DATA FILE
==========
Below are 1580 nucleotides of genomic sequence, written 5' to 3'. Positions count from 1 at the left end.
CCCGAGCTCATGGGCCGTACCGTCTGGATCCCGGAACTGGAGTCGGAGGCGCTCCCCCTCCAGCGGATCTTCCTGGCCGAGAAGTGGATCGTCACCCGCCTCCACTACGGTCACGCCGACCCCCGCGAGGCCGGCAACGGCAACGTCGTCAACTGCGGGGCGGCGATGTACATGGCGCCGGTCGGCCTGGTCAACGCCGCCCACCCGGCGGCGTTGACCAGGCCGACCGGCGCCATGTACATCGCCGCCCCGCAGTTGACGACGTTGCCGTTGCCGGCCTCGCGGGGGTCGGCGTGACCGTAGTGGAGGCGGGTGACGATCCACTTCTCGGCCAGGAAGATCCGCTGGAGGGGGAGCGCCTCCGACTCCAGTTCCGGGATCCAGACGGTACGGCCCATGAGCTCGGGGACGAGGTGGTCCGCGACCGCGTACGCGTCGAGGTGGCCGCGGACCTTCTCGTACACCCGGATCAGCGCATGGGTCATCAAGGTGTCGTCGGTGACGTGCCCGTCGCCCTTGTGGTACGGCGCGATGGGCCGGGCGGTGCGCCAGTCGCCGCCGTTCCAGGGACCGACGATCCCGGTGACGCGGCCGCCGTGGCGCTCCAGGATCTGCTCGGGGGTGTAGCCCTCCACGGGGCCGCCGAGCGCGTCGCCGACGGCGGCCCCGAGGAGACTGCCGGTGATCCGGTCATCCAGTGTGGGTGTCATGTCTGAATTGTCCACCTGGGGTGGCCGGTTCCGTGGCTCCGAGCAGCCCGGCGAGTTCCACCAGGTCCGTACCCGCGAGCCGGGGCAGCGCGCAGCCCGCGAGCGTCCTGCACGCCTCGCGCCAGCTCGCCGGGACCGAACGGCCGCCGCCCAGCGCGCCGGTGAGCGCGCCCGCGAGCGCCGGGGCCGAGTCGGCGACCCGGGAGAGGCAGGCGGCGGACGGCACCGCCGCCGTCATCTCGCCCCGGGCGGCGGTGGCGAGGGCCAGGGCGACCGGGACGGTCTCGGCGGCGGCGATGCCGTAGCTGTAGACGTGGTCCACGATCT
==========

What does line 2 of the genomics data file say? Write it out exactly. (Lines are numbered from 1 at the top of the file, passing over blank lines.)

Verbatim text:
CCCGAGCTCATGGGCCGTACCGTCTGGATCCCGGAACTGGAGTCGGAGGCGCTCCCCCTCCAGCGGATCTTCCTGGCCGAGAAGTGGATCGTCACCCGCCTCCACTACGGTCACGCCGACCCCCGCGAGGCCGGCAACGGCAACGTCGTCAACTGCGGGGCGGCGATGTACATGGCGCCGGTCGGCCTGGTCAACGCCGCCCACCCGGCGGCGTTGACCAGGCCGACCGGCGCCATGTACATCGCCGCCCCGCAGTTGACGACGTTGCCGTTGCCGGCCTCGCGGGGGTCGGCGTGACCGTAGTGGAGGCGGGTGACGATCCACTTCTCGGCCAGGAAGATCCGCTGGAGGGGGAGCGCCTCCGACTCCAGTTCCGGGATCCAGACGGTACGGCCCATGAGCTCGGGGACGAGGTGGTCCGCGACCGCGTACGCGTCGAGGTGGCCGCGGACCTTCTCGTACACCCGGATCAGCGCATGGGTCATCAAGGTGTCGTCGGTGACGTGCCCGTCGCCCTTGTGGTACGGCGCGATGGGCCGGGCGGTGCGCCAGTCGCCGCCGTTCCAGGGACCGACGATCCCGGTGACGCGGCCGCCGTGGCGCTCCAGGATCTGCTCGGGGGTGTAGCCCTCCACGGGGCCGCCGAGCGCGTCGCCGACGGCGGCCCCGAGGAGACTGCCGGTGATCCGGTCATCCAGTGTGGGTGTCATGTCTGAATTGTCCACCTGGGGTGGCCGGTTCCGTGGCTCCGAGCAGCCCGGCGAGTTCCACCAGGTCCGTACCCGCGAGCCGGGGCAGCGCGCAGCCCGCGAGCGTCCTGCACGCCTCGCGCCAGCTCGCCGGGACCGAACGGCCGCCGCCCAGCGCGCCGGTGAGCGCGCCCGCGAGCGCCGGGGCCGAGTCGGCGACCCGGGAGAGGCAGGCGGCGGACGGCACCGCCGCCGTCATCTCGCCCCGGGCGGCGGTGGCGAGGGCCAGGGCGACCGGGACGGTCTCGGCGGCGGCGATGCCGTAGCTGTAGACGTGGTCCACGATCT